Retired Truck Driver in Petaluma Finds Second Career Building Beehives

After a career selling Harley-Davidson motorcycles and driving trucks for Clover Stornetta Farms, John McGinnis became enchanted with honeybees.

After a career selling Harley-Davidson motorcycles, driving trucks for Clover Stornetta Farms, and managing the vehicle fleet for a local plumbing supply company, John McGinnis became enchanted with honeybees.

Suffice to say the fit 70-year-old grandfather of three isn’t really retired. From a 60-acre ranch on the western slopes of Sonoma Mountain outside Petaluma, he now builds and sells high-quality beehive components, captures and relocates wild swarms (45 swarms last year alone), and raises bees of his own: a dozen healthy hives at present. And from the insects’ bounty, he and his wife, Darlene, produce and sell honey, candles, soaps, and lip balm. “It’s an interesting hobby. I always tell everybody, ‘It’ll change your life,’” McGinnis says. “It definitely changed my life. It’s an amazing thing.”

Darlene Gambonini-McGinnis dipping into honey created by Buzz Off Honey. (Erik Castro)

The land on which he and Darlene live and work, overlooking the Petaluma Valley straight to the bay, is dubbed Goah Way Ranch. That’s ironic, it turns out, given how friendly they are.

Set on a larger parcel owned since 1959 by Darlene’s father, who at age 82 also helps build hives, the ranch is in fact the best place to pick up the McGinnises’ various locally and lovingly handmade hive parts and bee products. That’s by appointment only, assuming one doesn’t take to heart the name of the couple’s honey brand, Buzz Off. Also sold in neat little jars at the nearby Penngrove Market, Buzz Off Honey is pure and natural to the utmost degree.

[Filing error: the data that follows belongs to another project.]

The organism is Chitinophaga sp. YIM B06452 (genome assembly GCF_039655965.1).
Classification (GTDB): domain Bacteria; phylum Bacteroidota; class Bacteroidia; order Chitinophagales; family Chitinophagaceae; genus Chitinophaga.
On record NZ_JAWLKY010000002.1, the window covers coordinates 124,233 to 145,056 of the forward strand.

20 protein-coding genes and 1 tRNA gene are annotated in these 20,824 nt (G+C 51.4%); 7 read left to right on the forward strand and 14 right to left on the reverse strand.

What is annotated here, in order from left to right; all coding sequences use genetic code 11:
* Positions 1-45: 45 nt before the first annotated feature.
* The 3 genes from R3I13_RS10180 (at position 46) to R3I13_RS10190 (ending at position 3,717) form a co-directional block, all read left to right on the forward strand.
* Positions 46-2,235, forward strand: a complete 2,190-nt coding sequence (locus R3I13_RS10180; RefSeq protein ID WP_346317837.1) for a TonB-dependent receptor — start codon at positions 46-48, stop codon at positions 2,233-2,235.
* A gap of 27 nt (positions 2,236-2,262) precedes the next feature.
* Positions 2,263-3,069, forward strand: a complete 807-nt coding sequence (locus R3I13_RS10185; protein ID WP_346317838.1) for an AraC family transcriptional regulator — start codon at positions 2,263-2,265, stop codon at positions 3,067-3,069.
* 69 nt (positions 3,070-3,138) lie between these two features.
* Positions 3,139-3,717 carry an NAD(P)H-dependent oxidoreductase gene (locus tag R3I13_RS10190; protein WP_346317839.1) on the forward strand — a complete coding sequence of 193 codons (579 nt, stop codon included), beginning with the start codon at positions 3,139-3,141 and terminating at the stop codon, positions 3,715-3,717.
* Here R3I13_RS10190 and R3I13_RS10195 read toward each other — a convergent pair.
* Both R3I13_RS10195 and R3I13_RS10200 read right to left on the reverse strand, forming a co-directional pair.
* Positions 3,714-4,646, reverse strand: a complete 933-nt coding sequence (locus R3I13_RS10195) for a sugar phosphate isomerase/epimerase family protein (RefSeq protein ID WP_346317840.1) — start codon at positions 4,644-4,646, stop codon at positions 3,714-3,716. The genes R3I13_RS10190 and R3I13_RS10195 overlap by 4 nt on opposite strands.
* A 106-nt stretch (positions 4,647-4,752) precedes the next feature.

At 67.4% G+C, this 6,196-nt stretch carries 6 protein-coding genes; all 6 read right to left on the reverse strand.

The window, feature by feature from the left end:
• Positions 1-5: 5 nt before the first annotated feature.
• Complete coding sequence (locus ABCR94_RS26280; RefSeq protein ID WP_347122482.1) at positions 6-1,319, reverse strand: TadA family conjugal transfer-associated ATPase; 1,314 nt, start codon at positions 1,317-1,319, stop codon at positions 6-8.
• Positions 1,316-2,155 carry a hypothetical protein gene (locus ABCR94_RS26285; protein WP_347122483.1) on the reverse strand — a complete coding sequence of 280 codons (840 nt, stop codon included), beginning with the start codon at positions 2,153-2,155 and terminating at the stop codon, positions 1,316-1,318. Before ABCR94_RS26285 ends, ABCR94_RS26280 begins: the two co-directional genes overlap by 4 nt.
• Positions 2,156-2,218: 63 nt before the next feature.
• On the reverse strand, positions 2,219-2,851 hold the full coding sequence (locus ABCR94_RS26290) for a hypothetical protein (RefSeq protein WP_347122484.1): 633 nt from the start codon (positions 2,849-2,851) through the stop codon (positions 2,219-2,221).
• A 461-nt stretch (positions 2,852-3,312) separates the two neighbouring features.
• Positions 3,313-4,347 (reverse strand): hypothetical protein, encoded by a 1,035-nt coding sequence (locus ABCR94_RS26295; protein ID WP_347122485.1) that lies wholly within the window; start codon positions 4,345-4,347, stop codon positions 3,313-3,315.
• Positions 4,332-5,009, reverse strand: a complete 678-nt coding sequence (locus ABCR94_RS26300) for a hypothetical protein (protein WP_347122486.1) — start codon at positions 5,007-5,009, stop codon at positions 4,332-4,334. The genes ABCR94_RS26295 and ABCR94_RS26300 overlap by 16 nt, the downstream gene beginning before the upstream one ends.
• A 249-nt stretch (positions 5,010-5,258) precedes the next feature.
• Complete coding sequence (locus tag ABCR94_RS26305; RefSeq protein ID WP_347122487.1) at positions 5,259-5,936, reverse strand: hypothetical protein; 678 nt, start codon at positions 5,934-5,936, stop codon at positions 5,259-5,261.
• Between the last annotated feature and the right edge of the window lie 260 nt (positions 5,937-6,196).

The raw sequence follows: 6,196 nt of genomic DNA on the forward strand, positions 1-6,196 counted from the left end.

But it’s the affordable, made-to-order hive components for which John and Darlene are better known. Their catalog features a full range of wooden parts beekeepers need, including follower boards, wired frames, screened bottom boards, vented top covers, top feeders, telescoping covers, and hive stands. Everything is built from scratch except the frames and the hive boxes, which come unassembled.

John McGinnis holds a honeycomb at Goah Way Ranch in Petaluma. (Erik Castro)
John McGinnis holding a pile of propolis, the resinous material collected by bees from the buds of trees and used as a cement in repairing and maintaining the hive at Goah Way Ranch in Petaluma. (Erik Castro)

Many of these components, most notably the bee-friendly “double deep” hive, are constructed according to designs developed by local beekeeping legend Serge Labesque, whose classes at Santa Rosa Junior College have taught generations of Sonoma County beekeepers. It was Labesque’s classes that first inspired McGinnis to build his second act around bees. “They’re amazing creatures,” McGinnis says, “and we want to keep them going.”

To purchase hives, buy local honey, or get help with a spring swarm, contact Goah Way Ranch, 707-478-9787 or